I think the abuse began around the time when I was about four and a half, because that’s the earliest I can remember, and my brother says that was roughly when it started. Of course it could have started earlier, but I simply haven’t got any memories – happy or sad – from before that time.

It went on for a very long time – all the way until I was 17 – and only came to light because I tried to kill myself. There was one occasion, when I was about seven, when I did try to tell my mother about what my brother was doing to me [although my mother says this never happened, that I never told her], but unfortunately that ended disastrously with my mother unable to take on board what I was saying to her, and I never again tried to tell anyone. For years I held on to that question mark posed by my mother, that maybe I really hadn’t told her, because that idea was so much easier to cope with, so much less painful, than the idea that I did tell my mother and she was unable to do anything about it. There are definitive mitigating circumstances in terms of why my mother couldn’t cope with what I was telling her, but the unavoidable fact remains: as a consequence of my mother’s inability to intervene the abuse carried on for another ten years, which is – of course – and absolute eternity.

There was one year, when I was eight going on nine, when things could have changed quite dramatically. That year my brother was away from home, doing his military service – which was at the time mandatory. In a tragic twist, that same year – which could have been an opportunity for me to get to experience what life without abuse might be like – my parents decided to take in a foster child, a much damaged 16-year-old refugee boy from the Lebanon who had seen war up close and who was deeply disturbed by it. Cut a long story short, he began abusing me almost immediately after moving in with us.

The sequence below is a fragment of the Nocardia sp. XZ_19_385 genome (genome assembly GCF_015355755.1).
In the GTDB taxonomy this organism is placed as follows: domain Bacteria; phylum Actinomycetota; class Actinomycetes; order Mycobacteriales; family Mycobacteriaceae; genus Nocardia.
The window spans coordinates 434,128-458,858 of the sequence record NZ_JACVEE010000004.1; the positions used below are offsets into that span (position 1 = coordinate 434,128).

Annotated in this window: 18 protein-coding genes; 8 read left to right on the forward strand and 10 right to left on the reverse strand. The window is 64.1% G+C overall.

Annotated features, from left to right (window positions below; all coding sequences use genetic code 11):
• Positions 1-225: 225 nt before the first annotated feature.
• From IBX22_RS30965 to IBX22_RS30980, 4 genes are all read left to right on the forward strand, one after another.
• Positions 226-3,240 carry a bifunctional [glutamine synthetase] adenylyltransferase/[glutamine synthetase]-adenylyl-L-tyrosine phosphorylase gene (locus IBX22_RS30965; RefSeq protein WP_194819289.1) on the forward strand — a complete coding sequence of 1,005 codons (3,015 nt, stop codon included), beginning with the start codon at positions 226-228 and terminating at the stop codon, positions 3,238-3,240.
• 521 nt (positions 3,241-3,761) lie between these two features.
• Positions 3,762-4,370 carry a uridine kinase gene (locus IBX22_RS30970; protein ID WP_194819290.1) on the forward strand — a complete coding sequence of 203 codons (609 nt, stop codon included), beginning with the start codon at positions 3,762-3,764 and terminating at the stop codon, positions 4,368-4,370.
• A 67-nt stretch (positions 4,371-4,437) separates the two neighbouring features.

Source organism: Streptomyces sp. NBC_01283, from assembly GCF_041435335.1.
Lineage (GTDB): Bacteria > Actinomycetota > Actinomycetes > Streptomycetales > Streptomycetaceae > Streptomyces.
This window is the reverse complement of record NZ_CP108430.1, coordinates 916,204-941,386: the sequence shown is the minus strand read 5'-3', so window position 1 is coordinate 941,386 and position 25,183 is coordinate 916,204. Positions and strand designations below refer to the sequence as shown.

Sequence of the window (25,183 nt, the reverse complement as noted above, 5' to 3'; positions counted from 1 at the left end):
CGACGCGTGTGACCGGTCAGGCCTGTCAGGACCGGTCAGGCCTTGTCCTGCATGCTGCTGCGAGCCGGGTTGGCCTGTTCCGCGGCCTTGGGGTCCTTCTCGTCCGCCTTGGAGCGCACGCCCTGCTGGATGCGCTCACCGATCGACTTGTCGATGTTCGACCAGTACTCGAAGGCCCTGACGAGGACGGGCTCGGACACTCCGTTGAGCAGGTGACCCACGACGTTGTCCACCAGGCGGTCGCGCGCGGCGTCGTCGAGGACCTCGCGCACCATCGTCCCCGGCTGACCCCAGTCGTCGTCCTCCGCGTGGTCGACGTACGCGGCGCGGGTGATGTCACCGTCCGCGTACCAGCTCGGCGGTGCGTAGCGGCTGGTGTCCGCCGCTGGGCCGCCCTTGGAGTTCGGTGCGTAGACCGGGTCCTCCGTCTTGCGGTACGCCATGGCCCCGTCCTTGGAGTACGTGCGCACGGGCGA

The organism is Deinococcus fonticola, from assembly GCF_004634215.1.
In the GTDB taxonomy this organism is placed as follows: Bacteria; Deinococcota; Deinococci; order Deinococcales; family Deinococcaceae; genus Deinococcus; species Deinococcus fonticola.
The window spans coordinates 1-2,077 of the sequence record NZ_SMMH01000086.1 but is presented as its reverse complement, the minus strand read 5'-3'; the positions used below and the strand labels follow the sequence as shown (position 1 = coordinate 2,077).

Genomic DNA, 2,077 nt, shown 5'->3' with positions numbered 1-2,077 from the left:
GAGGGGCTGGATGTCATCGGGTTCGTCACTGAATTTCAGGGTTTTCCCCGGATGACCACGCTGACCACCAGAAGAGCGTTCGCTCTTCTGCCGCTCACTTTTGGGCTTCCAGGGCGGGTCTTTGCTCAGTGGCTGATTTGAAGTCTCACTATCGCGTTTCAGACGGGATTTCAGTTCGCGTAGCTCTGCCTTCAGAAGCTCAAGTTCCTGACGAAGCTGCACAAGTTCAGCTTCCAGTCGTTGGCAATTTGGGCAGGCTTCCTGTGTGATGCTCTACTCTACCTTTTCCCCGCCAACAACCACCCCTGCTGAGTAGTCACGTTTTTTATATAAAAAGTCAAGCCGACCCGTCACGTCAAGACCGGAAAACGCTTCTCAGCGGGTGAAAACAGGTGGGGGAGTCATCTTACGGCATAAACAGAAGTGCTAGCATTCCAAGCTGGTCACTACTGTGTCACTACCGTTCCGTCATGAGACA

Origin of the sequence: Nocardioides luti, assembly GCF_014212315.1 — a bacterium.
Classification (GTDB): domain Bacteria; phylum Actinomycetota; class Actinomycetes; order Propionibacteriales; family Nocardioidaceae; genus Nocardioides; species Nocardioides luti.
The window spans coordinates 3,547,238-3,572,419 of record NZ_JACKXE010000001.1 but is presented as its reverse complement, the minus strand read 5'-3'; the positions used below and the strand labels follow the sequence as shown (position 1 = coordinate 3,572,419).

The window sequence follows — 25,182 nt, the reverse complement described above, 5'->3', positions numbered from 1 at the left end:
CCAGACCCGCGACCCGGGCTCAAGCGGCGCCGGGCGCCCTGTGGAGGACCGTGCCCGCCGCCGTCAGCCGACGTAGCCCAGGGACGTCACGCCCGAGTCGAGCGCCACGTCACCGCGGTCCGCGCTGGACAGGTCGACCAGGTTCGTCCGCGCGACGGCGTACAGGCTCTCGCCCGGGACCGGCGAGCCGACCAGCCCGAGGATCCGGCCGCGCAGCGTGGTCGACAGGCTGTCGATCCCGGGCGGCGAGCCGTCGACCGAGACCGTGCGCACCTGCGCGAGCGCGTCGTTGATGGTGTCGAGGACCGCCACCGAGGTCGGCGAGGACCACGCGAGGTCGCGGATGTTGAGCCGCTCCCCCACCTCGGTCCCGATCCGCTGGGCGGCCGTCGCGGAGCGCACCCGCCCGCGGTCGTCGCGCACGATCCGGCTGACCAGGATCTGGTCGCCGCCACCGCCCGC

What happened with this person was something I was completely unprepared for. You see, with my brother, what he got off on, was the idea that what went on was something we both wanted. So he would constantly be asking me questions. Do you like this? Does this feel good? What would you like to do? And I soon learned what was expected of me, learned to step into the role he wanted me to play. With this other person, there was something entirely different that motivated him. What he enjoyed was to see me terrified and in pain. Whereas with my brother I could choose to either step into a role – in a sense choose to not be me – or to dissociate and go somewhere else in my mind while he was doing what he was doing, with this other person, he wouldn’t allow me to do that. If he noticed that I was zoning out, he would slap my face to bring me back to the present, or he would hold my chin and peer into my eyes, thereby ensuring I couldn’t escape him or what he was doing to me. He had a knife strapped to his leg, concealed underneath his jeans – he called it his Rambo knife – which he would hold against my neck while he was raping me. Not with the sharp edge, but with the blunt back of it, just as a mind game making sure I could never be sure if this would be the time he would finally kill me. Even in completely normal situations he would play these horrendous mind games with me. For example, we would all be out in the garden, him, my brothers and I, playing football. He would then kick the ball far away, my brothers turning their backs to us, running after the ball, and as soon as they did, he would grab me by my throat and throw me against the wall of the house, choking me – and then immediately let go the second my brothers were turning back, as if to drive home the message that it doesn’t matter where we are or who is around, I can do whatever I want to you, whenever I want.

I had a very good session with A. earlier this week, where I for the first time ever, talked about the way the abuse happened. Not details of what actually happened or specific incidents, but the ways in which I was made to be compliant with it, both through things that were said, and through things that didn’t need to be said.

I spent an entire year in fear of this other person, and what happened with him; the violence, the threats and the psychological mind games matched exactly the stereotype painted by media. It took years for me to appreciate that what my brother did, the subtle grooming, coercion and indirect coaching, was also abuse.

But it’s all coming back now – all the pent up emotions – in the form of flashbacks.
And it’s really really scary.

xx